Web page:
As the ag industry expands into more tech-related positions and even more precise biology requirements, the competition for talent is fierce. Hiring managers are battling not only competing ag companies, but non-ag technology, pharmaceutical and other industries looking for the cream of the crop.
So, how does ag stack up when it comes to offers?
“There’s a lot of competitiveness to some of the other industries,” says Rhonda Werner, recruiting consultant and partner with Ag1Source. “I don’t think there’s a huge discrepancy.”
Obviously, salary is an important part of the equation but that doesn’t mean it’s the only factor candidates consider.
“There’s this idea of purpose behind what you’re doing,” says Jordan Moss, associate partner with the Financial Exchange Group. “Salaries need to be comparable, but employees also want to know if there’s room for career growth [for example].”
In today’s competitive job market companies need to be ready to move and move quickly. Avoid potential pitfalls and know what it takes to make an offer someone can’t refuse.
Be Transparent from the Start
Because the available talent is in short supply, companies might find themselves treating the job search differently than years past. In many ways it’s not only ‘what can the candidate do for us’ and more ‘what can we do for them?’
“For one, in an offer you need to have the details [benefits, health insurance, etc.],” Werner says. “People want as many details in an offer as they can possibly get. Whether it’s health insurance info or letting them know about health and fitness allowances, for example.”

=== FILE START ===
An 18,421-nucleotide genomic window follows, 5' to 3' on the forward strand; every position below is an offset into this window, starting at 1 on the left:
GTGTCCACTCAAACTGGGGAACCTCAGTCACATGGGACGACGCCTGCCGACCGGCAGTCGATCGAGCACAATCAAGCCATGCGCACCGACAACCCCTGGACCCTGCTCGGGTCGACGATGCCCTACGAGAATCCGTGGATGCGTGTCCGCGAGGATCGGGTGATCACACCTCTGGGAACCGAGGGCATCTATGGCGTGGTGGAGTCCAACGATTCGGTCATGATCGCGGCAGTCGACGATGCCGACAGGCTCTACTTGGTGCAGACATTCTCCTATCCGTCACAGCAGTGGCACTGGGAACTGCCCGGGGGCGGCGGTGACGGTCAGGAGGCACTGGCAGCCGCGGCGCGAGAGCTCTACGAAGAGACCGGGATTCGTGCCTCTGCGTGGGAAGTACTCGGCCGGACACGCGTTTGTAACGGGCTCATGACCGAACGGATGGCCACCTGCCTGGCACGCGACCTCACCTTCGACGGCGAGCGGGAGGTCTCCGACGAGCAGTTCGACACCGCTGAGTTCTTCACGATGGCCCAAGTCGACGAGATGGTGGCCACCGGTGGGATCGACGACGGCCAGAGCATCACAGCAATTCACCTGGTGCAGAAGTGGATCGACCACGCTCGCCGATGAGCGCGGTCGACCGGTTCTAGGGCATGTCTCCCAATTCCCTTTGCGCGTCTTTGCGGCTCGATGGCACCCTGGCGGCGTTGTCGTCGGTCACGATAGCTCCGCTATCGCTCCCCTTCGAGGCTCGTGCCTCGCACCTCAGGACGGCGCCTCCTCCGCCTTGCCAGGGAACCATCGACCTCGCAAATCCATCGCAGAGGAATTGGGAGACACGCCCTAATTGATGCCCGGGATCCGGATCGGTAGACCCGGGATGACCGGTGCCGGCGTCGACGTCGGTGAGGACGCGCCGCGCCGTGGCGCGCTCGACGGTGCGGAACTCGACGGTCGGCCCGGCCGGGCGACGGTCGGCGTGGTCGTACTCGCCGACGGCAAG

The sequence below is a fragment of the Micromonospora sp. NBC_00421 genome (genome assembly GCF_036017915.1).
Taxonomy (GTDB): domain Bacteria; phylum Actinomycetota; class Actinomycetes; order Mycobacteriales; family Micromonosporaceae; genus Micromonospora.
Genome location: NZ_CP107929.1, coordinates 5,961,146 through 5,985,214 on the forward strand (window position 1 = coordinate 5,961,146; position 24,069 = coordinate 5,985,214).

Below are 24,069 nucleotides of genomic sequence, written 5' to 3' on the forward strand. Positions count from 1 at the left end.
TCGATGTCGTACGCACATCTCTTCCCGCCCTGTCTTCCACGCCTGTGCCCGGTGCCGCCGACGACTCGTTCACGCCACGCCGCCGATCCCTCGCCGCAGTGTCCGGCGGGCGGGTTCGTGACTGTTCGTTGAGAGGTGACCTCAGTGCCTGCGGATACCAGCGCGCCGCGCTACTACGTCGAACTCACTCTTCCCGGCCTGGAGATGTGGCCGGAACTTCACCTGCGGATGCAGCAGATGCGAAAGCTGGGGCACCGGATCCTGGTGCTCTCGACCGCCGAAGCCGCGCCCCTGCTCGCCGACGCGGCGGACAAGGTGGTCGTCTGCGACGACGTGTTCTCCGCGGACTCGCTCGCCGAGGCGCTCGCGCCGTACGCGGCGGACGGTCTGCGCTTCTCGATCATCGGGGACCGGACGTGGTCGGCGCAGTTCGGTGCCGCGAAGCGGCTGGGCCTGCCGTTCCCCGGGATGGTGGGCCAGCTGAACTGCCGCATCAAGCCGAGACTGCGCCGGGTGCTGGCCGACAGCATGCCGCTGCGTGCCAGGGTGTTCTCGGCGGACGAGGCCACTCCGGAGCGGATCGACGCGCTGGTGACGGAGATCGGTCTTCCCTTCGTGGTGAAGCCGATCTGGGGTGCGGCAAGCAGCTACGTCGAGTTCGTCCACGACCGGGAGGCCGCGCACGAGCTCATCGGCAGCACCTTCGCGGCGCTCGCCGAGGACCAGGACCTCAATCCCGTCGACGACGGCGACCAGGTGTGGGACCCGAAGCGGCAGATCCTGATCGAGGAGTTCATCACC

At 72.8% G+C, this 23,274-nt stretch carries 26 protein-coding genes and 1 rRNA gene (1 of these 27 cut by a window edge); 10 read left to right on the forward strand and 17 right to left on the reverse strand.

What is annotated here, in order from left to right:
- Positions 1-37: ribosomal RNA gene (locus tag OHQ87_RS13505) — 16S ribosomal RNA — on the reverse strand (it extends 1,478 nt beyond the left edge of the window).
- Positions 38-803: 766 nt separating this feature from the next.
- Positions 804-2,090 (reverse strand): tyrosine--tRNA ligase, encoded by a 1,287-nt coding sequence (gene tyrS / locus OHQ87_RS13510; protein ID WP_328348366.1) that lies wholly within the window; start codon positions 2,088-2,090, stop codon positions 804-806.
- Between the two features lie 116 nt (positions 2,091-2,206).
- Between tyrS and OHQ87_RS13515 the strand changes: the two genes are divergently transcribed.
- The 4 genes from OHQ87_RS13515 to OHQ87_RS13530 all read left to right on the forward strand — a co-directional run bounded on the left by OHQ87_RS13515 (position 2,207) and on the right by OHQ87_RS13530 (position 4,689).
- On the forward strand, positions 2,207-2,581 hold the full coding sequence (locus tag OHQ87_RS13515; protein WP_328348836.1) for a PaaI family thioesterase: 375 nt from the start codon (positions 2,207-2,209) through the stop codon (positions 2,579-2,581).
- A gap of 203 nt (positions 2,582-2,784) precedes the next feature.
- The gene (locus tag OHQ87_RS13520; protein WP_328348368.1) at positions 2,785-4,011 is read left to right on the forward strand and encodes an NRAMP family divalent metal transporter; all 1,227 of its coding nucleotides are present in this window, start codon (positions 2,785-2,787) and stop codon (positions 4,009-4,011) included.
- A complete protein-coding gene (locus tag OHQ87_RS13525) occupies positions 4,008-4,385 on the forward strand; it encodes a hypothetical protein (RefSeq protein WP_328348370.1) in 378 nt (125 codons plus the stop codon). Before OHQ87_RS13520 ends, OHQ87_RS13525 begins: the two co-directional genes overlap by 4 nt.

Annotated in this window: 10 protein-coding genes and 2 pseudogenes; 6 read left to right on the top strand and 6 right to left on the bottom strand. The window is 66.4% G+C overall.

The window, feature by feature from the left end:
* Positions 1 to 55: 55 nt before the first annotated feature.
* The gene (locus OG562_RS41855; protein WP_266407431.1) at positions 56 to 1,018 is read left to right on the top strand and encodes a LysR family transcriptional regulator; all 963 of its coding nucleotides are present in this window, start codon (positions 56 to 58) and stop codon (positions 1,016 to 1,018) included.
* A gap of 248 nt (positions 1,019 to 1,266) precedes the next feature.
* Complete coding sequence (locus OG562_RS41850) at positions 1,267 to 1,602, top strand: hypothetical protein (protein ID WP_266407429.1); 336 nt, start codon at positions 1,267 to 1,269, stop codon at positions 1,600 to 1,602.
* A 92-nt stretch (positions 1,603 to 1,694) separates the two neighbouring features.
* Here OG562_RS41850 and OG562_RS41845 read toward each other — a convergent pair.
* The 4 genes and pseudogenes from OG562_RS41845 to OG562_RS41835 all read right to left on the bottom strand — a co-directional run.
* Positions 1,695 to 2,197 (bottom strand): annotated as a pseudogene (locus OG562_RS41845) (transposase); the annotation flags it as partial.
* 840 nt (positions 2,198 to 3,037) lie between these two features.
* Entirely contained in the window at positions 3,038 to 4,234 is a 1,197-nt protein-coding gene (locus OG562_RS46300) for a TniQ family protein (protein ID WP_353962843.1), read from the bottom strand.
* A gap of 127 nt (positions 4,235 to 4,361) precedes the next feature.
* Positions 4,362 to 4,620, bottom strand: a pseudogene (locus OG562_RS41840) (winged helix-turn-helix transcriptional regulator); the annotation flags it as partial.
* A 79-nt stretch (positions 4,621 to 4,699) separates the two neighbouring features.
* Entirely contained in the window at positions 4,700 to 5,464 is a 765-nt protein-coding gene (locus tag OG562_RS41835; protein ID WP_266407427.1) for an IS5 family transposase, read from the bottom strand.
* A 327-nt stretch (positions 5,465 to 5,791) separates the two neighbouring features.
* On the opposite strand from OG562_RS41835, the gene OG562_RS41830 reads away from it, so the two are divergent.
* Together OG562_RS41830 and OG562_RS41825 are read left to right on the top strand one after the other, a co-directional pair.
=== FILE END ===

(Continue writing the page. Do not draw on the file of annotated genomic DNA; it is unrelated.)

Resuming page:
In addition, long timelines in the hiring process typically don’t work in today’s world. The days of a four-to-six-month long process could be over, or at least look drastically different than before.
“One of the biggest reasons I see [people turn down offers] is that after they’ve been through an interview with their hiring manager, the communication through that process from the organization and how that relationship evolves says an awful lot to the individual about what life is like working for that company,” says Simon Leich, managing director at Global Executive Search. “Having clarity and focus around a process is absolutely critical if you want someone to choose you at the end of the day.”
Don’t leave someone hanging. Describe in better detail what the process looks like, what the timelines are and what the candidate can expect from you.